"Let books be your dining table, / And you shall be full of delights. / Let them be your
And you shall sleep restful nights" (St. Ephraim the Syrian).

Monday, May 27, 2019

Theologies of Retrieval

In July 2017 I attended a fascinating conference at the University of St. Thomas in Minnesota, where I gave a paper on the ecumenical uses of forgetting, a topic I have been thinking about for the past three years or so, not least in connection with books by David Rieff, Bradford Vivian, and others, some of them discussed here.

While at the conference, Darren Sarisky noted that a hardback edition of his collection had just been published. Now, this week, we have a more affordable paperback edition of Theologies of Retrieval: An Exploration and Appraisal (T&T Clark, 2019), 268pp.

About this book we are told the following:
One of the most significant trends in academic theology today, which emerges within Protestant, Roman Catholic, and Orthodox points of view, is the growing interest in theologies of retrieval. This mode of thinking puts a special stress upon subjecting classic theological texts to a close reading, with a view toward using the resources that they provide to understand and address contemporary theological issues.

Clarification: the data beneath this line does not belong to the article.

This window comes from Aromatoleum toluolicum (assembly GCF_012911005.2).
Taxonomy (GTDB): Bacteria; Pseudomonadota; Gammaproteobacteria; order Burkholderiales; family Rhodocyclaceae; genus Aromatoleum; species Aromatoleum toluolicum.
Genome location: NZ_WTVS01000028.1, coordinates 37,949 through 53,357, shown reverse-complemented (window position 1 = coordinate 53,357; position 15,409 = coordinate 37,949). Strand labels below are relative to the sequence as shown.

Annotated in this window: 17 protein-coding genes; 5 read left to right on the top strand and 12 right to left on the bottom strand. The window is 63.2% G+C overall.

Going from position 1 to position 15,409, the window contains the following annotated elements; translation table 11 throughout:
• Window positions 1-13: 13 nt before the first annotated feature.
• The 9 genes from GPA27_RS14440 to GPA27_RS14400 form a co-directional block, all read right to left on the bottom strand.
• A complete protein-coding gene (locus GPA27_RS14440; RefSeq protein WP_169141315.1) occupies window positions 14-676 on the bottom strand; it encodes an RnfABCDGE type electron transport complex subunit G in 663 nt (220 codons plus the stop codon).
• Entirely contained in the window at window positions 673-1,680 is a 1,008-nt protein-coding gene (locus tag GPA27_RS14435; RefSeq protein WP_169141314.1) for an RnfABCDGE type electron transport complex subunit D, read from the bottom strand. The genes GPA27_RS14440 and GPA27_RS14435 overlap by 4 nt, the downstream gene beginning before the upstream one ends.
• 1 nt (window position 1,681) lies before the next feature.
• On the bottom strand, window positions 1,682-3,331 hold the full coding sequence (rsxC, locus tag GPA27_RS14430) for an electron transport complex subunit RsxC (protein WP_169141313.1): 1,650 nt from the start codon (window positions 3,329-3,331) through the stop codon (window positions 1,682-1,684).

This volume offers an understanding of what theologies of retrieval are, what their rationale is, and what their strengths and weaknesses are. The contributions provided by a distinguished team of theologians answer the important questions that existing work has raised, expand on suggestions that have not yet been fully developed, summarize ideas to highlight themes that are relevant to the topics of this volume, and air new critiques that will spur further debate.

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